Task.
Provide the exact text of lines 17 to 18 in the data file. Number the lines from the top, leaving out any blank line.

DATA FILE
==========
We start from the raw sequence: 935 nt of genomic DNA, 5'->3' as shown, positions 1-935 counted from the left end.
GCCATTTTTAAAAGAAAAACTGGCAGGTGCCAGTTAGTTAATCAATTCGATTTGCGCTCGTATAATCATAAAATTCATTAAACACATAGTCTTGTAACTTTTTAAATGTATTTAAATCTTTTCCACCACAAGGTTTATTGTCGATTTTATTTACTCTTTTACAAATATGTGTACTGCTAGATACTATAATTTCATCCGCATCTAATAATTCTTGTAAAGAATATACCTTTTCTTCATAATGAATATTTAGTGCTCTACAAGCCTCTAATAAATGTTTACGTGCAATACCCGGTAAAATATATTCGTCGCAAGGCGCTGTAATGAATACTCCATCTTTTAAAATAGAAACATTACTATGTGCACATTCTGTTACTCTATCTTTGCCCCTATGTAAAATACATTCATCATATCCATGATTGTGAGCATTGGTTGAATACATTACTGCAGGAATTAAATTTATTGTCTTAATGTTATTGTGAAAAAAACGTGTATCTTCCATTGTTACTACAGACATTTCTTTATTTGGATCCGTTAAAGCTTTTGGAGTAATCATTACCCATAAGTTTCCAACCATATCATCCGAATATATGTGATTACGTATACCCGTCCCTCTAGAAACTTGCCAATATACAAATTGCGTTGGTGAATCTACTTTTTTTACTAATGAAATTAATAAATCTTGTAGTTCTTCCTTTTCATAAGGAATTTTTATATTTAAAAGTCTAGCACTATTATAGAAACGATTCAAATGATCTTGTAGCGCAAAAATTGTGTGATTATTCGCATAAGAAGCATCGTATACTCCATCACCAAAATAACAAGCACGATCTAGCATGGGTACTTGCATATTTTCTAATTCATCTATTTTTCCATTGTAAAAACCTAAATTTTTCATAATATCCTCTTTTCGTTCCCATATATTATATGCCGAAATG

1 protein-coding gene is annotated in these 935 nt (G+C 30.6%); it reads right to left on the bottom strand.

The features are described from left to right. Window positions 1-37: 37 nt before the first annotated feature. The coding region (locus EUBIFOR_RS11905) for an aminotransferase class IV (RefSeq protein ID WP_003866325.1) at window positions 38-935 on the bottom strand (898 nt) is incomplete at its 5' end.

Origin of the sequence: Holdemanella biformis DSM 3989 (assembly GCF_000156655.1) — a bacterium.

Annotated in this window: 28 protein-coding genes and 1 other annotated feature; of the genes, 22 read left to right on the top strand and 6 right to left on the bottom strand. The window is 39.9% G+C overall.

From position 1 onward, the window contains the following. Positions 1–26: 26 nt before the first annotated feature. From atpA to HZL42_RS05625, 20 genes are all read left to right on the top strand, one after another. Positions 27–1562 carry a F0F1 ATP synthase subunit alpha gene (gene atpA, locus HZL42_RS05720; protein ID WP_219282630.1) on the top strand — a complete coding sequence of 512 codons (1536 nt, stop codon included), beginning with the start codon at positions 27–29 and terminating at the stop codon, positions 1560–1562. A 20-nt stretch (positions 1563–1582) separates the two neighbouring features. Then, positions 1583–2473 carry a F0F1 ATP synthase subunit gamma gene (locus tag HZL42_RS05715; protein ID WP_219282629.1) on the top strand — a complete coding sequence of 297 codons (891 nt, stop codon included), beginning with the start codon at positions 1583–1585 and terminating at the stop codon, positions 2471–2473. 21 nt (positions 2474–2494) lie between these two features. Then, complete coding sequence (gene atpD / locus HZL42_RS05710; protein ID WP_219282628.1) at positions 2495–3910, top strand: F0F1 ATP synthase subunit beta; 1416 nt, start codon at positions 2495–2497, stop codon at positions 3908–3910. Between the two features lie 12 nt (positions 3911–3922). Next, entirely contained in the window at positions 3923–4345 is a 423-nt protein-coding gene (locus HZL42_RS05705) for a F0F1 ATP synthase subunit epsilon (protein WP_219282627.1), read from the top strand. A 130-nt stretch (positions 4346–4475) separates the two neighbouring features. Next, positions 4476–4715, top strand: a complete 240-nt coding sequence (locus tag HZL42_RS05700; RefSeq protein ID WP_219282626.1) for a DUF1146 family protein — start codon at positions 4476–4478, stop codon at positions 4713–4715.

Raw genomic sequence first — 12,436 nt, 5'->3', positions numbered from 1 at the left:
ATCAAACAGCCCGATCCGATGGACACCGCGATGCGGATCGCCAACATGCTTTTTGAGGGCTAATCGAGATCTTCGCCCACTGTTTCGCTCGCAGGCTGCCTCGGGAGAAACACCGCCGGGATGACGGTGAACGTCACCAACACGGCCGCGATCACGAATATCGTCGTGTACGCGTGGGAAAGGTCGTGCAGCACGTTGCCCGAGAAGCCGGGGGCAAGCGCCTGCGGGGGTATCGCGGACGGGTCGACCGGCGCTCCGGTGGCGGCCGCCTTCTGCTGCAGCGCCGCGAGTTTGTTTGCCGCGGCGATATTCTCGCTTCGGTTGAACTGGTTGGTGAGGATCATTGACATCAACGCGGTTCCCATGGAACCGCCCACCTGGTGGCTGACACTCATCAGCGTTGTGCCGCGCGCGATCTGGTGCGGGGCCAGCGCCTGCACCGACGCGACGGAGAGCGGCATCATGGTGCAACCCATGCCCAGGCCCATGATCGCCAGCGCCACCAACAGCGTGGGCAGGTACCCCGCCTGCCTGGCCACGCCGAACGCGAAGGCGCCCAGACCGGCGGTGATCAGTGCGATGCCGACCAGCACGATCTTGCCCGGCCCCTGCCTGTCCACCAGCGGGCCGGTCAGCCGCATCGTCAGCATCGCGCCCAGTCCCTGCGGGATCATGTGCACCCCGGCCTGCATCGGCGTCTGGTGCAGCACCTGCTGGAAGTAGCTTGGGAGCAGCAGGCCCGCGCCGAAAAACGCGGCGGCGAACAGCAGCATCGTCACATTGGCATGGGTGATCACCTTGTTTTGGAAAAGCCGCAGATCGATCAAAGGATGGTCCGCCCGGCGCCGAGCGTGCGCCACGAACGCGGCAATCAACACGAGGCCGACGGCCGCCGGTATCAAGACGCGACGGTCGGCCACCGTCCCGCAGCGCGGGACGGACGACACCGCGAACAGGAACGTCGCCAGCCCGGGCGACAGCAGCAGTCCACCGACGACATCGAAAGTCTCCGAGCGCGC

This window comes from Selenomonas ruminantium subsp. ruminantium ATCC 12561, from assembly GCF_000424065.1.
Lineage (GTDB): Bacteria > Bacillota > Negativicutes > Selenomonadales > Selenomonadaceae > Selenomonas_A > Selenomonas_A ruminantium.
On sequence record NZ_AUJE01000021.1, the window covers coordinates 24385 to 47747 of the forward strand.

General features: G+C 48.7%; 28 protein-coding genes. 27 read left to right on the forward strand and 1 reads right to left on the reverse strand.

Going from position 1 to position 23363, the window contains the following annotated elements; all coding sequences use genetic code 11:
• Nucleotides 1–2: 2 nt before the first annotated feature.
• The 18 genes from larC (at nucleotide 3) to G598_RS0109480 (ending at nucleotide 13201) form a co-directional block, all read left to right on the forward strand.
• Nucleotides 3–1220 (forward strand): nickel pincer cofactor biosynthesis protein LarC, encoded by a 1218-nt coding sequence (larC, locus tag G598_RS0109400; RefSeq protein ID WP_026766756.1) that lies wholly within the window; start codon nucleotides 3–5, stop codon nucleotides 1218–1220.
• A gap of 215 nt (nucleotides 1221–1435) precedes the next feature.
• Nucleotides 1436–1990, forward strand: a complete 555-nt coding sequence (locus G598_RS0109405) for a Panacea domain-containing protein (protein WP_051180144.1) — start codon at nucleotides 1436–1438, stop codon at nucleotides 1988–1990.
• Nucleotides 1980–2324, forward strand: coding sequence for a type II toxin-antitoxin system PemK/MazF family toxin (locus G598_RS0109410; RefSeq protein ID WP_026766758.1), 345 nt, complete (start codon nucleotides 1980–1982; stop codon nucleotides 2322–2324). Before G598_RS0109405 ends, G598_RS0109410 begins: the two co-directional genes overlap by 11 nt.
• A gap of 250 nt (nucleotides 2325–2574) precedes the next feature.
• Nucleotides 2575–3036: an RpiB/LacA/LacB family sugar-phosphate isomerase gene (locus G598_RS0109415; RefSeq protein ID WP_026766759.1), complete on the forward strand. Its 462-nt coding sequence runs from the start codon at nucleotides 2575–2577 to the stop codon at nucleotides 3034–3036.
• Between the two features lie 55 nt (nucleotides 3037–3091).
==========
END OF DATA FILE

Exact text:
• Nucleotides 3–1220 (forward strand): nickel pincer cofactor biosynthesis protein LarC, encoded by a 1218-nt coding sequence (larC, locus tag G598_RS0109400; RefSeq protein ID WP_026766756.1) that lies wholly within the window; start codon nucleotides 3–5, stop codon nucleotides 1218–1220.
• A gap of 215 nt (nucleotides 1221–1435) precedes the next feature.